Campaigners and retailers clash over bottle recycling scheme

Reverse vending machines are already up and running at Ikea. Picture: Contributed
Reverse vending machines are already up and running at Ikea. Picture: Contributed
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RETAILERS, soft drinks manufacturers and green campaigners are gearing up for the Battle of the Bottle over a controversial recycling scheme.

Environmentalists claim a deposit-return scheme – where shoppers pay a deposit, say 10p, on glass or plastic bottles or aluminium cans and get the money back when they return the containers – would help reduce the number of bottles and cans that end up littering streets, beaches and countryside.

Current recycling rates for plastic and aluminium are around 50 per cent, but supporters say countries with deposit-return schemes have seen that rise to 95 per cent. The deposit approach is aimed at people drinking “on the go” who can just take their bottle or can into a shop when they are finished.

But retailers argue the scheme would be costly and old-fashioned with no guarantee of success.

The Scottish Government has announced Zero Waste Scotland will investigate the possible design, cost and benefits of a deposit-return scheme.

“Reverse-vending” machines could be installed in larger shops and supermarkets to accept the empties.

Gerry Farrell, of Leithers Don’t Litter, gave his enthusiastic backing to the idea.

“Anyone who goes out along the Water of Leith or on our beautiful beaches knows our litter crisis is getting worse, and cans and bottles are a huge part of the problem.

“We do our best to organise clean-ups, like so many other Scottish communities, but wouldn’t it be better to reduce the volumes of litter in the first place?”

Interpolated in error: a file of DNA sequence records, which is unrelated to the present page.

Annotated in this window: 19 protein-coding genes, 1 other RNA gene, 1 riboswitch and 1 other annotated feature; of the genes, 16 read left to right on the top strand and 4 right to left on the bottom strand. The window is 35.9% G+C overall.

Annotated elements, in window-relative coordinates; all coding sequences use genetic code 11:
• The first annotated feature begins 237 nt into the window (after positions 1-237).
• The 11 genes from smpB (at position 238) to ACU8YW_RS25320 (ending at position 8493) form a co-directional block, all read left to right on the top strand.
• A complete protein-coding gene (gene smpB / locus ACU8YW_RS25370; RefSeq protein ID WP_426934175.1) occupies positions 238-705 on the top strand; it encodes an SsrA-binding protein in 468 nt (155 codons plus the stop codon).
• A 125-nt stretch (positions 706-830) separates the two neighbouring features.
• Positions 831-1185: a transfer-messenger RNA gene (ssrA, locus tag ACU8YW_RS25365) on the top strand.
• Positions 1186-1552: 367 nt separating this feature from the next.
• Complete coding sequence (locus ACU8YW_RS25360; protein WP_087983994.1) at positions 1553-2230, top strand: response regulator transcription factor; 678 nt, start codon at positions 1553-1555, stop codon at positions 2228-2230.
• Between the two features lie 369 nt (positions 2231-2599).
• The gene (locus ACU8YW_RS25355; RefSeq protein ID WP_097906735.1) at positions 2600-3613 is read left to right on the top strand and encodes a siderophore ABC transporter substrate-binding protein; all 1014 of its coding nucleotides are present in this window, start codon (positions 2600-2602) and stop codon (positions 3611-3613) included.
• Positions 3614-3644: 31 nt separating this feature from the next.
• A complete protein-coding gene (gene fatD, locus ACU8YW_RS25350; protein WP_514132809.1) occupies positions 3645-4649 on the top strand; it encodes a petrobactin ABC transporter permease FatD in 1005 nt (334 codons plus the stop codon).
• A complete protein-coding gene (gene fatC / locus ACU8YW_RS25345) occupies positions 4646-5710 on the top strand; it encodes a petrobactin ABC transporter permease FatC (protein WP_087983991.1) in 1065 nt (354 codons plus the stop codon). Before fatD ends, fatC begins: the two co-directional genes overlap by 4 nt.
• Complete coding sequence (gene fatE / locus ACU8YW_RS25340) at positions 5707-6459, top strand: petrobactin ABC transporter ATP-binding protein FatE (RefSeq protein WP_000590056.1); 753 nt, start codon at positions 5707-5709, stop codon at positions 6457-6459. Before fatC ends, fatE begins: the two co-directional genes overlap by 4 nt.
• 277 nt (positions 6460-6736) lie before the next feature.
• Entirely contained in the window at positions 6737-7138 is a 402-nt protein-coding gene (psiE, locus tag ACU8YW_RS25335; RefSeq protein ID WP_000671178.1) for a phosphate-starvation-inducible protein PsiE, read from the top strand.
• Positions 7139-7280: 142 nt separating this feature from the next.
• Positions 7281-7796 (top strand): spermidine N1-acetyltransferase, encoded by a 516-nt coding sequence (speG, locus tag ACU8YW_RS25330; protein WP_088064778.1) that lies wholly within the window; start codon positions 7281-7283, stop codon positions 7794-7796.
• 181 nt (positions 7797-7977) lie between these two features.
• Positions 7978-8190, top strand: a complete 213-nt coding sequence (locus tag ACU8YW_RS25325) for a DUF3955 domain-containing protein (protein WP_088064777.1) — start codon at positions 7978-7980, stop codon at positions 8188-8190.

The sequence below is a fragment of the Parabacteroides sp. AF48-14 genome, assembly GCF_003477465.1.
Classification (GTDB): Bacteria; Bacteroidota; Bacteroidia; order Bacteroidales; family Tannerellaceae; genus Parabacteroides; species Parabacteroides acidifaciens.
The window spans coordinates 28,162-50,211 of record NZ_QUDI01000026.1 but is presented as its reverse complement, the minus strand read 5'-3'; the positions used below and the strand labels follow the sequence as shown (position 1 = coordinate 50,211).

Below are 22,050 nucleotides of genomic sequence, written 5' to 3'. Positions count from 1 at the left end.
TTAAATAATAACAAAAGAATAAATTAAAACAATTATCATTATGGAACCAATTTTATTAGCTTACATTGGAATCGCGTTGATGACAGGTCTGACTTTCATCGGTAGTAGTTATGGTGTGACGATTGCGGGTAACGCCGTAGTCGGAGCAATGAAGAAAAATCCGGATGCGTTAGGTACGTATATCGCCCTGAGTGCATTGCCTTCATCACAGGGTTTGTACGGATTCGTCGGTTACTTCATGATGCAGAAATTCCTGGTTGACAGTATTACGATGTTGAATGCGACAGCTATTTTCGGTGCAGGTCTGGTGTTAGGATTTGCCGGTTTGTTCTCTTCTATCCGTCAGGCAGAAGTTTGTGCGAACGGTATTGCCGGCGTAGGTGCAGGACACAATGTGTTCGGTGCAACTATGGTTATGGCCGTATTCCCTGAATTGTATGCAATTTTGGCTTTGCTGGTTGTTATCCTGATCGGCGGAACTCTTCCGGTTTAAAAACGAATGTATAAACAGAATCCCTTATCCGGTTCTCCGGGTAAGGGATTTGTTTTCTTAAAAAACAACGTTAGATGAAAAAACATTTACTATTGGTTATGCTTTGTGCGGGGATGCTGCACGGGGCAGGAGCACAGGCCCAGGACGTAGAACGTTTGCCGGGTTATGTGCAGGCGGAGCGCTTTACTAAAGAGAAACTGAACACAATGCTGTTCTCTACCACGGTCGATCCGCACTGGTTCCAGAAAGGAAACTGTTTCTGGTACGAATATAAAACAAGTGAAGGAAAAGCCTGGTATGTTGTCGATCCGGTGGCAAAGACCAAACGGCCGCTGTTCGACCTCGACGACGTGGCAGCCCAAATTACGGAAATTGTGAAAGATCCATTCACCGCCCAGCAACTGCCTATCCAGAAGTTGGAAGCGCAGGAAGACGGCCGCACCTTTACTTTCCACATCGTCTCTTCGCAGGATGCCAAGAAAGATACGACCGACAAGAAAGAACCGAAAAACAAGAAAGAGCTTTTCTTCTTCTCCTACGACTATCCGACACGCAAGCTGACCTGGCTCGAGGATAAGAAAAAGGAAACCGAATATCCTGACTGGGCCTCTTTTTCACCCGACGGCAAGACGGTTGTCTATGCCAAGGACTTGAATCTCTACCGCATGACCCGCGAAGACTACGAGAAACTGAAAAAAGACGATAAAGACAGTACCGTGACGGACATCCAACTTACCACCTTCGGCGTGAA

He said research for the Scottish Government showed a deposit return system would mean more than 40 million fewer littered cans and bottles across Scotland each year.

But Pete Cheema, chief executive of the Edinburgh-based Scottish Grocers Federation, said a deposit return scheme would cost retailers £40.7m when they were already having to cope with huge cost pressures from Brexit and 
economic uncertainty.

Even if smaller traders did not have to install reverse vending machines – which he said would cost £30,000 or £40,000 each and take up a lot of space – there would still be other problems.

If retailers were expected to accept over-the-counter returns, they would have to find storage space.

“And it would be fraught with logistics and health problems – people returning milk cartons or half-empty cartons of juice,” he said.

“What we should be doing is concentrating on kerbside recycling rather than introducing deposit return.”

But Anna Christopherson, owner of Boda Bars, is all for deposit-return. She said: “I’m very familiar with how it works in Sweden, and there’s no reason it couldn’t work just as well in Scotland. And for businesses like ours it’s not just about being socially responsible – we already collect all our cans and bottles for recycling – but we’d no longer be paying trade waste costs and instead we’d receive a small amount of revenue because of the handling fee we’d be paid.”